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Sunday, March 22, 2015

Escarole

Escarole:

About:

Escarole along with curly endive (chicory) is a traditional herbaceous leafy plant that is in the daisy (Asteraceae) family.  Escarole is related to Belgium and curly endive, but has broad slightly curved leaves with a milder flavor than either of them.  Its taste is almost indistinguishable from radicchio. 

Uses:

Escarole along with curly endive is used mainly in salads, but can be lightly cooked and eaten as a vegetable or in soups.

History:

Escarole originated in the Mediterranean area and has been recognized for thousands of years through the Roman, Greek, and Egyptian civilizations.  

My Story:

When I was growing up in Brooklyn,  escarole or "'scarola", as we would say it,  was a code word for a pretty girl.   In the grocery store we would say, " Man, did you see that 'scarola' on aisle 3?  Madonna!  She's nice!

Nutrition:

Escarole is high in folic acid, fiber (an entire head contains 16 grams of dietary fiber), vitamins A and K.  It is a good source of minerals like manganese, copper, iron, and potassium.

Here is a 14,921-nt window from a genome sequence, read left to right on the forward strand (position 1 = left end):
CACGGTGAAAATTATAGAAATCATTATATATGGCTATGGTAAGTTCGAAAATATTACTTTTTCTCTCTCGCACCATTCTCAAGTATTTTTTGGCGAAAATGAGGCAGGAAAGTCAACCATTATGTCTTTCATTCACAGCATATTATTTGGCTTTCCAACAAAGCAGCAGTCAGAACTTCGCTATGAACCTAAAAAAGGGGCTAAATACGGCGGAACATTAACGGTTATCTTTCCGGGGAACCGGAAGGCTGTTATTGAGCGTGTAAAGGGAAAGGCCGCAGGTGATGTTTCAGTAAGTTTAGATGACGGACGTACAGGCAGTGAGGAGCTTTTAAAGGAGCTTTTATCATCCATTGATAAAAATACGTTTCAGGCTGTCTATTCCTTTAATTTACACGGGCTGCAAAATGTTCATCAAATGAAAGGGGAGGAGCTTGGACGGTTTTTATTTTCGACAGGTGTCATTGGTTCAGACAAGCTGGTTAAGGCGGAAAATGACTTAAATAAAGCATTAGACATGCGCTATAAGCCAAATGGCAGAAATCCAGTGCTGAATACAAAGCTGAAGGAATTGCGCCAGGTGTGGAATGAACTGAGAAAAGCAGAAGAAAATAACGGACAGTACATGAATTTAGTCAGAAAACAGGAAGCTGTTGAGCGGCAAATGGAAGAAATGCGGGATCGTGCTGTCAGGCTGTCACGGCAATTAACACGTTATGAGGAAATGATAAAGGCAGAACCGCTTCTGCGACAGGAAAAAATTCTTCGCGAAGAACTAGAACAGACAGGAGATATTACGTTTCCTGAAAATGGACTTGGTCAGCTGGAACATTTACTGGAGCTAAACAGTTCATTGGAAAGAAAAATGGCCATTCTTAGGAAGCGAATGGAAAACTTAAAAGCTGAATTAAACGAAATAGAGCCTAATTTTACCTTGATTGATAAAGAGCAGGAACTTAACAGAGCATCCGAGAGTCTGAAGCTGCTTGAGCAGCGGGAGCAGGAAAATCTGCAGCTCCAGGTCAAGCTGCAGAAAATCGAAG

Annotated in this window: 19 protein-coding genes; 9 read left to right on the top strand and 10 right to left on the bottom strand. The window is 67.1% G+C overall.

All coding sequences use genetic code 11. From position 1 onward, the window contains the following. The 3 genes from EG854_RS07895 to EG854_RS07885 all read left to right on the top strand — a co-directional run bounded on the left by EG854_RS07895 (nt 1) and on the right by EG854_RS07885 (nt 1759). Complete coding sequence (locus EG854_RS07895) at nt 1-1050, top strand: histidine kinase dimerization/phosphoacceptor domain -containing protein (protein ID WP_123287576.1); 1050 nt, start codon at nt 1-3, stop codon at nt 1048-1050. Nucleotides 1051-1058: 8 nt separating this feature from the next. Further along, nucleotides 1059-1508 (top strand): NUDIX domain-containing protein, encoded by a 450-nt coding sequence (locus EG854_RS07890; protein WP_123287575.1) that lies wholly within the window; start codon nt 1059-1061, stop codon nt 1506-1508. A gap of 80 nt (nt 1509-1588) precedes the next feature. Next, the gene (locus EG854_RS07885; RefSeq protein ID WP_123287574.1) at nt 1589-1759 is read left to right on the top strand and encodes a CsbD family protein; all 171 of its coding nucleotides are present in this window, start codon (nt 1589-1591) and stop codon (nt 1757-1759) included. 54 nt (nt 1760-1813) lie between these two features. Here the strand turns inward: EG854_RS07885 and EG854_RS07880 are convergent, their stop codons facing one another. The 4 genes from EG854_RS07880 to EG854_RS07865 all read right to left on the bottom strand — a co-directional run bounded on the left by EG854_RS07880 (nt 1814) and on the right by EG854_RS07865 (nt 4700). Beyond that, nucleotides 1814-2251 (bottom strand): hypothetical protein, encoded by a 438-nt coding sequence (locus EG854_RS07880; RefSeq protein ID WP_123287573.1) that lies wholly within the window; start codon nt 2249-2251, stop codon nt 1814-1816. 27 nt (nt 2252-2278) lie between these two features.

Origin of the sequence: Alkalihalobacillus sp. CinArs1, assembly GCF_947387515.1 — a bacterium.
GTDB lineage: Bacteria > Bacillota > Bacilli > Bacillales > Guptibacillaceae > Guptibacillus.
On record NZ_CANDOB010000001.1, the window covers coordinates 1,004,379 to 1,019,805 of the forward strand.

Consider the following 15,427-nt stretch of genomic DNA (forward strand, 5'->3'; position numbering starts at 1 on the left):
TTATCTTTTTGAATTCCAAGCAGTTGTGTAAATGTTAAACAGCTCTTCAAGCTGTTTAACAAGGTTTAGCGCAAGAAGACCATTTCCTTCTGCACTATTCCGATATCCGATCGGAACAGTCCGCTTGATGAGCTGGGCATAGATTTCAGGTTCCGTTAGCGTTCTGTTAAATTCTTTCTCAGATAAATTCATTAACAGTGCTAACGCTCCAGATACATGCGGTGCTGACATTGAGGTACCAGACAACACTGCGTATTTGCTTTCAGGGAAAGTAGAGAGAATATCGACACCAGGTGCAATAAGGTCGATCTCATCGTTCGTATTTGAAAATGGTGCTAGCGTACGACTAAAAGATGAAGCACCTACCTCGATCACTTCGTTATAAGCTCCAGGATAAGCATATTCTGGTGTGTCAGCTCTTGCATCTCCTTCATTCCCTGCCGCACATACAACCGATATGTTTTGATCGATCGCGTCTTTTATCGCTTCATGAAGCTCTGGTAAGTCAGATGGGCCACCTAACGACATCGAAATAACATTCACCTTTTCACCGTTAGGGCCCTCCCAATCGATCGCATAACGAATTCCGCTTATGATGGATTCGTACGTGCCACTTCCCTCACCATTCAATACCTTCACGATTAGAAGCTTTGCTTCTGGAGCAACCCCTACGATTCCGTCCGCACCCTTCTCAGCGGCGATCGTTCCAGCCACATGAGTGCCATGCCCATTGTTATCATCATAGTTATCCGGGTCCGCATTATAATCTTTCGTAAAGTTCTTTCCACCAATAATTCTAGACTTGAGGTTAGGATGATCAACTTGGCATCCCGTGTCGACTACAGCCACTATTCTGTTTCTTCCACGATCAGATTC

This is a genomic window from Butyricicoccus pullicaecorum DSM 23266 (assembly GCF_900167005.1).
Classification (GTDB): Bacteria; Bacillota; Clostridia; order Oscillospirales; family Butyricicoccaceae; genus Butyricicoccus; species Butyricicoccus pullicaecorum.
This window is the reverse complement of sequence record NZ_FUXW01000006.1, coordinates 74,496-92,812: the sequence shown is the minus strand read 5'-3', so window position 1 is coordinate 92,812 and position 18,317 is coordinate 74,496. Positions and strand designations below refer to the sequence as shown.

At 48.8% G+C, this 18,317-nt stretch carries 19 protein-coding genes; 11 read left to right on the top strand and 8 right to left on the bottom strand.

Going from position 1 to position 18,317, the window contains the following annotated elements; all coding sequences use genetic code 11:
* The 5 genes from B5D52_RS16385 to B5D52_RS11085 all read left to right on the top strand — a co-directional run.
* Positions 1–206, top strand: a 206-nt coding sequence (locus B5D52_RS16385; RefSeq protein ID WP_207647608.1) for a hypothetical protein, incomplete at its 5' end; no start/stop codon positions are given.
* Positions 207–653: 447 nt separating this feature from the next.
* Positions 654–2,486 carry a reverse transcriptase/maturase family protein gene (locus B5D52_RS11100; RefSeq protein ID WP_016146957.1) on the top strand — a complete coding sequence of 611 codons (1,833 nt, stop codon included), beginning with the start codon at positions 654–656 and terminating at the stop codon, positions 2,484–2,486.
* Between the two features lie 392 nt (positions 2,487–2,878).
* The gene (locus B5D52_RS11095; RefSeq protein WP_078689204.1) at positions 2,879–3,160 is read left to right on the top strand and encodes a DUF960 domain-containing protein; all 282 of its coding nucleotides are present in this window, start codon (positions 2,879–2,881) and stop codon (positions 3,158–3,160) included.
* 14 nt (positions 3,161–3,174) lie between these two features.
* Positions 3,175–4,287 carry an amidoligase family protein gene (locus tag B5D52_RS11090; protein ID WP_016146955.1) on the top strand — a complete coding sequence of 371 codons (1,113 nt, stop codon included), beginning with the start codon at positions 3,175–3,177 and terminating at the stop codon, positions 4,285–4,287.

Health Benefits:

The manganese in escarole is used as a co-factor for the antioxidant enzyme superoxide dimutase.  Potassium is an important intercellular electrolyte which counters the hypertensive effects of sodium.  Current research suggests that high insulin and fiber content in escaraole helps reduce glucose and LDL cholesterol levels in diabetes and obese patients.  

Season:

Escarole is available year round from Florida, and during the winter, fall and spring months from California.  You can find it locally in most areas in May and June. 

Selecting and Storing:

Select heads with green outer leaves and white to yellow centers.  The butt end should be white to light brown.  The leaves should be free from wilting and decay.
Store escarole tightly wrapped in the refrigerator for up to 3 days.


So..... Eat up!  Enjoy!  I'll show you how.


Simple but Good

Escarole and Bean Soup:

1 head escarole, rinsed well ( it can be sandy!)
1/8 cup olive oil
2 cloves garlic, chopped
1/2 small onion, chopped
1 can cannellini beans (15 ounces), drained.
1/2 tsp salt
1/2 tsp black pepper
1/2 tsp hot red crushed pepper flakes
2 cups chicken broth
1/2 cup parmesan cheese

Cut off about an inch at the base of the head of escarole.  Then cut the head into 1 - 1 1/2 inch strips.  Set aside.  
In a saucepan heat the oil and brown the onion and garlic.  Add the red pepper flakes, salt and pepper.  Add the escarole and stir until wilted.  Add broth and beans, stir, and simmer for about 5 minutes.  Add parmesan just before serving. 


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